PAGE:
Given the vulnerability of people living in mobile homes, FEMA should help the residents of Lee County, and of other counties in tornado-prone regions, build these life-saving shelters.

As the calendar moves past one of the deadliest tornado seasons in years—beginning with the tornadoes that struck Lee County in early March and ending with an unprecedented 13-day streak of tornadoes in late May—the National Weather Service has compiled a preliminary report on killer tornadoes in the United States in 2019. Of the 38 deaths by tornado across the country this year, 26 happened inside mobile homes.

According to a recent study, 39 percent of Americans killed by tornadoes from 1985 to 2017 died in mobile homes. That's especially significant considering how few Americans—about 6 percent—lived in mobile homes during that period.

FEMA does offer subsidies for storm shelters to people who live in mobile homes through its Hazard Mitigation Grant Program. But the program is an after-the-fact response. Local governments and non-profit agencies apply for the grants on behalf of their communities after a disaster hits. If awarded, qualifying residents are reimbursed for 75 percent of the cost of a storm shelter. But to qualify, residents must meet an onerous standard: In Lee County, for example, Emergency Management Agency spokesperson Lee Smith explained the subsidies "will be for those who lost family, who lost lives, people who lost their homes in the tornadoes."

FEMA does have a Pre-Disaster Mitigation Grant Program, but the agency does not award grants to individual residents. As a result, people who live in mobile homes in rural areas have to rely on their county governments to develop a mitigation plan and apply for funds on their behalf. In Alabama, that means relying on the same government that has been lax about enforcing those building codes for mobile homes. Too often, local governments lack the resources, or the will, to ensure proper implementation of such plans.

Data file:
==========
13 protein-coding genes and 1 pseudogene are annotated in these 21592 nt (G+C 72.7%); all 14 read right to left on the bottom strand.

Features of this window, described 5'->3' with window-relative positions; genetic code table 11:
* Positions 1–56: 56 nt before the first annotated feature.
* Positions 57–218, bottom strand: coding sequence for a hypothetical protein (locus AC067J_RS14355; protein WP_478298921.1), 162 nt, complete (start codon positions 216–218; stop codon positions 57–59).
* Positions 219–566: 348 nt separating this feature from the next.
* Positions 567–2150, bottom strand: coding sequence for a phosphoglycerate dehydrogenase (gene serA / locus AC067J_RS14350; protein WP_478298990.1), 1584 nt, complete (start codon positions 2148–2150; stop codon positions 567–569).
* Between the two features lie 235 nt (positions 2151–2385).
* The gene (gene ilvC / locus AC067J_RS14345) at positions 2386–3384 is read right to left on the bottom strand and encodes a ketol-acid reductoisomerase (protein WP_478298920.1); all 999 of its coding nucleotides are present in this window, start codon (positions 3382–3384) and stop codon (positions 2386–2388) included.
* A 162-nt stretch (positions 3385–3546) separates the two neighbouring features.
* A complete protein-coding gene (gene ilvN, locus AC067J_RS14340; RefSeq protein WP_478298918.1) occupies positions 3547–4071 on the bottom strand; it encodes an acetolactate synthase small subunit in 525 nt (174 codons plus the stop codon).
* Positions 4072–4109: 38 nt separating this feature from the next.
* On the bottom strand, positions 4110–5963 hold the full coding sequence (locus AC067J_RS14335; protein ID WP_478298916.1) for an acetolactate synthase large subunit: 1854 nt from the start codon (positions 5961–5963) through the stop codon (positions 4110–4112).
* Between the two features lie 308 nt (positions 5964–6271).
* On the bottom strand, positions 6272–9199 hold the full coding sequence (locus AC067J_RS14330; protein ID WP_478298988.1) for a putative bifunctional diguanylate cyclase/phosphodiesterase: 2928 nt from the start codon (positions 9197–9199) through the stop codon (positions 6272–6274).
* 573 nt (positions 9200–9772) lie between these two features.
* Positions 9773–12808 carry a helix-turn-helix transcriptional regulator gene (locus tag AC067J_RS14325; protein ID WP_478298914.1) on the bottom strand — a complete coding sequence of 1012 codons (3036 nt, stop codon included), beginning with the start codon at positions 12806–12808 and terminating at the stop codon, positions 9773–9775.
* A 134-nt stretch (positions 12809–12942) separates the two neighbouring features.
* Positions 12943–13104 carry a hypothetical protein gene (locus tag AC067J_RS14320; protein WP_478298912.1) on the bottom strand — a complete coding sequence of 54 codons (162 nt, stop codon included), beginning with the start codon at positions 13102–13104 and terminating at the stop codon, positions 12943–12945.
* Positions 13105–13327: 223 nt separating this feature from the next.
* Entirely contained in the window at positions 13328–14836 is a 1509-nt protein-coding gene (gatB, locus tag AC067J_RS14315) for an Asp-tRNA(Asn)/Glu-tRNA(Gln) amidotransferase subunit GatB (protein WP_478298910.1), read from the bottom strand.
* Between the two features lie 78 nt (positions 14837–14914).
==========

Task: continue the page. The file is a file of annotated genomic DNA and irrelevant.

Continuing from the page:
And if you're living in a trailer and don't want to be at the mercy of local government, building your own storm shelter isn't cheap. Estimates range from $3,000 to $8,000, depending on the size of the structure. That's why so few low-income people have them. But imagine how many lives would be saved if they did. The people of Lee County were given 12 minutes' warning before tornadoes hit in March. A safe place to hide might have made all the difference for those who perished.

Perhaps there are those in America who don't really care about people who live in trailers, and feel, because these people can't afford a basement, that they deserve what they get. The weather doesn't discriminate between rich and poor. But we, as a society, too often do. Too many of us dehumanize the poor. Some of us even call people who live in mobile homes "trailer trash." Behaving in this way allows us not to care very much when our neighbors in mobile homes die in easily preventable ways. As the climate crisis continues, natural disasters will continue to exacerbate the divide between rich and poor. We must stop neglecting our low-income communities and give them shelter from the growing storm.